Results for 'Lyle Zynda'

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  1. Dialogic Practice in Primary Schools: How Primary Head Teachers Plan to Embed Philosophy for Children Into the Whole School. Education Studies.Sue Lyle & Thomas Williams - 2012 - Educational Studies 38 (1):1-12.
    The Philosophy for Children in Schools Project is an ongoing research project to explore the impact of philosophy for children (P4C) on classroom practice. this paper responds on the responses of head teachers, teachers and local educational authority (LA) officers in South Wales, UK, to the initial training programme in P4C carried out by the University School of Education. Achieving change in schools through the embedding of new practices is an important challenge for head teacher.s Interviews and qualitative questionnaires were (...)
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  2. Dialogic Teaching: Discussing Theoretical Contexts and Reviewing Evidence From Classroom Practice.Sue Lyle - 2008 - Language and Education 22 (3):222-240.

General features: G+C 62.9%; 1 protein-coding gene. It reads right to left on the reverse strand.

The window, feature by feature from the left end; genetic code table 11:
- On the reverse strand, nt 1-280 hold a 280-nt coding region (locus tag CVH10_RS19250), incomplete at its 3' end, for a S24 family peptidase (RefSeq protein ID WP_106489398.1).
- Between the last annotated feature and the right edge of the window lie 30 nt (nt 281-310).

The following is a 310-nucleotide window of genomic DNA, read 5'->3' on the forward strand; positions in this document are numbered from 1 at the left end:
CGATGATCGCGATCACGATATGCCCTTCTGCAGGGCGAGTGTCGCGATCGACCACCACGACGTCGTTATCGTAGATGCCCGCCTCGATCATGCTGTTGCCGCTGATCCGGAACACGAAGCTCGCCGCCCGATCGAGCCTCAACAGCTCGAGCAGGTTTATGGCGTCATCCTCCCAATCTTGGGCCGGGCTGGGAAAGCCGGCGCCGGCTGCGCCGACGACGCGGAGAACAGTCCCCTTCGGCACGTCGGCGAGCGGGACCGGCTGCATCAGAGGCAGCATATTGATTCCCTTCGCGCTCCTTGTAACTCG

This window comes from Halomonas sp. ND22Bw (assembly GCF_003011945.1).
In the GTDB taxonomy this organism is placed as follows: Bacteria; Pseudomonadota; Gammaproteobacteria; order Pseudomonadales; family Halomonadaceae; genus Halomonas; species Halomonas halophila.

Drawing on recent developments in dialogic approaches to learning and teaching, I examine the roots of dialogic meaning-making as a concept in classroom practices. Developments in the field of dialogic pedagogy are reviewed and the case for dialogic engagement as an approach to classroom interaction is considered. The implications of dialogic classroom approaches are discussed in the context of educational research and classroom practice. Dialogic practice is contrasted with monologic practices as evidenced by the resilient of the IRF as the (...)
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  3. Authenticity, Right Relation and the Return of the Repressed Native in James Galvin’s "The Meadow".Ian K. Jensen - 2016 - Journal of Contemporary Thought 43:84-109.
    This essay reads acclaimed poet James Galvin’s 1992 semi-autobiographical novel through the lenses of Martin Heidegger’s notion of authenticity and Patrick Wolfe’s discussion of settler-colonialism. I argue that Lyle, arguably the novel’s main character, is portrayed as living “authentically” in contrast to the deep inauthenticity of Ferris. I connect Western authentic dwelling with settler-colonial logic, centering my account on the figures of the “lazy” and “magical” “Indian.” Ultimately, I find that far from rejecting settler-colonial logic Galvin’s text plays out (...)
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